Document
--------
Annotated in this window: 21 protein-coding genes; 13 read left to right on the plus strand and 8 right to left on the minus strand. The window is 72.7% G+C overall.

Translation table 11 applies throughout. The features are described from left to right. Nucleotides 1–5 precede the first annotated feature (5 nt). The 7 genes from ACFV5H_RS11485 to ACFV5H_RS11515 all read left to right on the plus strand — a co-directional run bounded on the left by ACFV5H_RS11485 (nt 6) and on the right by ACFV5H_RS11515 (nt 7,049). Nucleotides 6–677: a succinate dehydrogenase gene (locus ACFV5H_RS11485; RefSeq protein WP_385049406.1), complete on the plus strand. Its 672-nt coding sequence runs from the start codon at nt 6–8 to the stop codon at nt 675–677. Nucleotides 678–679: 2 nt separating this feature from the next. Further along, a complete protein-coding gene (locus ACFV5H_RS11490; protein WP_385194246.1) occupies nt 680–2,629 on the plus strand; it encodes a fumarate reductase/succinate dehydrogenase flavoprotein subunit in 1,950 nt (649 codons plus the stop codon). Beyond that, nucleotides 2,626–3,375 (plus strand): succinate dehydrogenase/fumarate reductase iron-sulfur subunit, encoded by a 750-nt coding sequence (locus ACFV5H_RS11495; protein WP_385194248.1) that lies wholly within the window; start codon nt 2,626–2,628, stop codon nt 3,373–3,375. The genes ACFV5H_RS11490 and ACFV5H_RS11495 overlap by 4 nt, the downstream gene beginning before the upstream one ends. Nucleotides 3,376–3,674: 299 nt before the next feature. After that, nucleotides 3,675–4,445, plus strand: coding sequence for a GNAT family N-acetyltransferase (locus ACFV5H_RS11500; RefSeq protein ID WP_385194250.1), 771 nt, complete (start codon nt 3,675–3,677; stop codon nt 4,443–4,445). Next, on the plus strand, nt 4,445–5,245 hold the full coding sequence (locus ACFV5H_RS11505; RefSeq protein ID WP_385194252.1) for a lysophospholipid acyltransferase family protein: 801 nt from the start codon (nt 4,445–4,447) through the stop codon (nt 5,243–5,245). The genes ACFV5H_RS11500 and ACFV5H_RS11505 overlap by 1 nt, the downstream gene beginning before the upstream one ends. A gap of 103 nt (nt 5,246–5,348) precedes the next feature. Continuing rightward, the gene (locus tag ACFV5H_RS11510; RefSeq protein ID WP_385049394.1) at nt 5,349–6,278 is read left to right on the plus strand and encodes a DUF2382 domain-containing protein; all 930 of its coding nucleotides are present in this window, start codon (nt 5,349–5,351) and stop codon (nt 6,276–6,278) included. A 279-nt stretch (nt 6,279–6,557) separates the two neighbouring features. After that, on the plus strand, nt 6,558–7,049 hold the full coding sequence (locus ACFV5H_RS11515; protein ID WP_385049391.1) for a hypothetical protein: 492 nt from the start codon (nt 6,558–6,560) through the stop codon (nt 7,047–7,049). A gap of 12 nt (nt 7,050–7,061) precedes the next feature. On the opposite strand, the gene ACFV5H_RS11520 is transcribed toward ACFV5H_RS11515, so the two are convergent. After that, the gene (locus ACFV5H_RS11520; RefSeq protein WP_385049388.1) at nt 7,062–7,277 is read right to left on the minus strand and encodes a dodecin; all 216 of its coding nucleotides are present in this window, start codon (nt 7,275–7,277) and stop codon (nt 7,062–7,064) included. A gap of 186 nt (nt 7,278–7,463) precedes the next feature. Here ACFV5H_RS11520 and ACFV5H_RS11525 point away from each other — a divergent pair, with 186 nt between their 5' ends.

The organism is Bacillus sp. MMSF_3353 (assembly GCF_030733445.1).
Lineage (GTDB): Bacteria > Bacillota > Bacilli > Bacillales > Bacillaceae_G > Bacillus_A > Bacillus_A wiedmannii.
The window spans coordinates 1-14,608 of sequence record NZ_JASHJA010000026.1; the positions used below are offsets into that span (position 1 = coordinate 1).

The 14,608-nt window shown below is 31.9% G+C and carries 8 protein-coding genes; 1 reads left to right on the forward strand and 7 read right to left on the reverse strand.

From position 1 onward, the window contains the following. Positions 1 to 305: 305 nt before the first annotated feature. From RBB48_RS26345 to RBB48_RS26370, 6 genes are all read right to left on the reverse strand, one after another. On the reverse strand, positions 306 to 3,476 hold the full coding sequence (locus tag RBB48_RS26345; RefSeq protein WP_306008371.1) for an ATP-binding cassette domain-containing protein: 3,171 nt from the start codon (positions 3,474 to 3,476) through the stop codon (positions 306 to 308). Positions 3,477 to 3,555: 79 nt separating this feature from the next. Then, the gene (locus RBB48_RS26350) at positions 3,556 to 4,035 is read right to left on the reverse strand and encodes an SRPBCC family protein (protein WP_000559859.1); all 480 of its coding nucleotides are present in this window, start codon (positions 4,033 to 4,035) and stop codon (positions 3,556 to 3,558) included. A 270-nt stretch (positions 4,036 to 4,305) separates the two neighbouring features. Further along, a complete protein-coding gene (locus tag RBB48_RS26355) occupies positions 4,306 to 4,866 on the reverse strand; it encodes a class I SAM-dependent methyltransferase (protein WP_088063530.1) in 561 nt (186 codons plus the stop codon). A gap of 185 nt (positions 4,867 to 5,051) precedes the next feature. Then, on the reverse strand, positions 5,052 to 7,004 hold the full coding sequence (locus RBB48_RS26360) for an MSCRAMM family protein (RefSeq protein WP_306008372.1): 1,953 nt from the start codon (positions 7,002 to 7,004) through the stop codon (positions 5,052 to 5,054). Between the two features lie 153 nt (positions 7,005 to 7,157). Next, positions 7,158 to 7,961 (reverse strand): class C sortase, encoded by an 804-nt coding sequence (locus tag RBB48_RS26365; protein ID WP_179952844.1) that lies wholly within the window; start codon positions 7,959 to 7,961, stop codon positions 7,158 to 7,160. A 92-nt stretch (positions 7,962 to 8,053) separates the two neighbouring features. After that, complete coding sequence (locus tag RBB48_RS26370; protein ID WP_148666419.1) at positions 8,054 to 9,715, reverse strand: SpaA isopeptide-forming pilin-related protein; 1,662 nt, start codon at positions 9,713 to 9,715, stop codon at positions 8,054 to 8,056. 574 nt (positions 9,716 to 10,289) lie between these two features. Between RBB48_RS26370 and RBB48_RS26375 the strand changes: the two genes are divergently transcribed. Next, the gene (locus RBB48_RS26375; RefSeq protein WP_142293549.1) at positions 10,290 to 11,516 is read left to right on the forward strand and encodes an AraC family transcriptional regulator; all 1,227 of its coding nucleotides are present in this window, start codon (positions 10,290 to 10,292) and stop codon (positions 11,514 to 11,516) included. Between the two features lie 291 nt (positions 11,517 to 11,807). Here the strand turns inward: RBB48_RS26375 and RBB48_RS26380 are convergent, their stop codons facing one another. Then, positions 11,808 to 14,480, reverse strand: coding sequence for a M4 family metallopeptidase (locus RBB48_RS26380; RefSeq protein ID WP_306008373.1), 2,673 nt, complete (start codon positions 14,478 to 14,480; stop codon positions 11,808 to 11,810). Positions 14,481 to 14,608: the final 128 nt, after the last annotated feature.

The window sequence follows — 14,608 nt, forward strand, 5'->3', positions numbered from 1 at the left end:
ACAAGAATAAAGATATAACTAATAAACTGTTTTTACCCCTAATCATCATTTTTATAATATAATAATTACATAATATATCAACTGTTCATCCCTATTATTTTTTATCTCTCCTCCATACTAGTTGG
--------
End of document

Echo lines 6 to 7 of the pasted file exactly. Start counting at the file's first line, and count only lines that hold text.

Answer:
The 14,608-nt window shown below is 31.9% G+C and carries 8 protein-coding genes; 1 reads left to right on the forward strand and 7 read right to left on the reverse strand.

From position 1 onward, the window contains the following. Positions 1 to 305: 305 nt before the first annotated feature. From RBB48_RS26345 to RBB48_RS26370, 6 genes are all read right to left on the reverse strand, one after another. On the reverse strand, positions 306 to 3,476 hold the full coding sequence (locus tag RBB48_RS26345; RefSeq protein WP_306008371.1) for an ATP-binding cassette domain-containing protein: 3,171 nt from the start codon (positions 3,474 to 3,476) through the stop codon (positions 306 to 308). Positions 3,477 to 3,555: 79 nt separating this feature from the next. Then, the gene (locus RBB48_RS26350) at positions 3,556 to 4,035 is read right to left on the reverse strand and encodes an SRPBCC family protein (protein WP_000559859.1); all 480 of its coding nucleotides are present in this window, start codon (positions 4,033 to 4,035) and stop codon (positions 3,556 to 3,558) included. A 270-nt stretch (positions 4,036 to 4,305) separates the two neighbouring features. Further along, a complete protein-coding gene (locus tag RBB48_RS26355) occupies positions 4,306 to 4,866 on the reverse strand; it encodes a class I SAM-dependent methyltransferase (protein WP_088063530.1) in 561 nt (186 codons plus the stop codon). A gap of 185 nt (positions 4,867 to 5,051) precedes the next feature. Then, on the reverse strand, positions 5,052 to 7,004 hold the full coding sequence (locus RBB48_RS26360) for an MSCRAMM family protein (RefSeq protein WP_306008372.1): 1,953 nt from the start codon (positions 7,002 to 7,004) through the stop codon (positions 5,052 to 5,054). Between the two features lie 153 nt (positions 7,005 to 7,157). Next, positions 7,158 to 7,961 (reverse strand): class C sortase, encoded by an 804-nt coding sequence (locus tag RBB48_RS26365; protein ID WP_179952844.1) that lies wholly within the window; start codon positions 7,959 to 7,961, stop codon positions 7,158 to 7,160. A 92-nt stretch (positions 7,962 to 8,053) separates the two neighbouring features. After that, complete coding sequence (locus tag RBB48_RS26370; protein ID WP_148666419.1) at positions 8,054 to 9,715, reverse strand: SpaA isopeptide-forming pilin-related protein; 1,662 nt, start codon at positions 9,713 to 9,715, stop codon at positions 8,054 to 8,056. 574 nt (positions 9,716 to 10,289) lie between these two features. Between RBB48_RS26370 and RBB48_RS26375 the strand changes: the two genes are divergently transcribed. Next, the gene (locus RBB48_RS26375; RefSeq protein WP_142293549.1) at positions 10,290 to 11,516 is read left to right on the forward strand and encodes an AraC family transcriptional regulator; all 1,227 of its coding nucleotides are present in this window, start codon (positions 10,290 to 10,292) and stop codon (positions 11,514 to 11,516) included. Between the two features lie 291 nt (positions 11,517 to 11,807). Here the strand turns inward: RBB48_RS26375 and RBB48_RS26380 are convergent, their stop codons facing one another. Then, positions 11,808 to 14,480, reverse strand: coding sequence for a M4 family metallopeptidase (locus RBB48_RS26380; RefSeq protein ID WP_306008373.1), 2,673 nt, complete (start codon positions 14,478 to 14,480; stop codon positions 11,808 to 11,810). Positions 14,481 to 14,608: the final 128 nt, after the last annotated feature.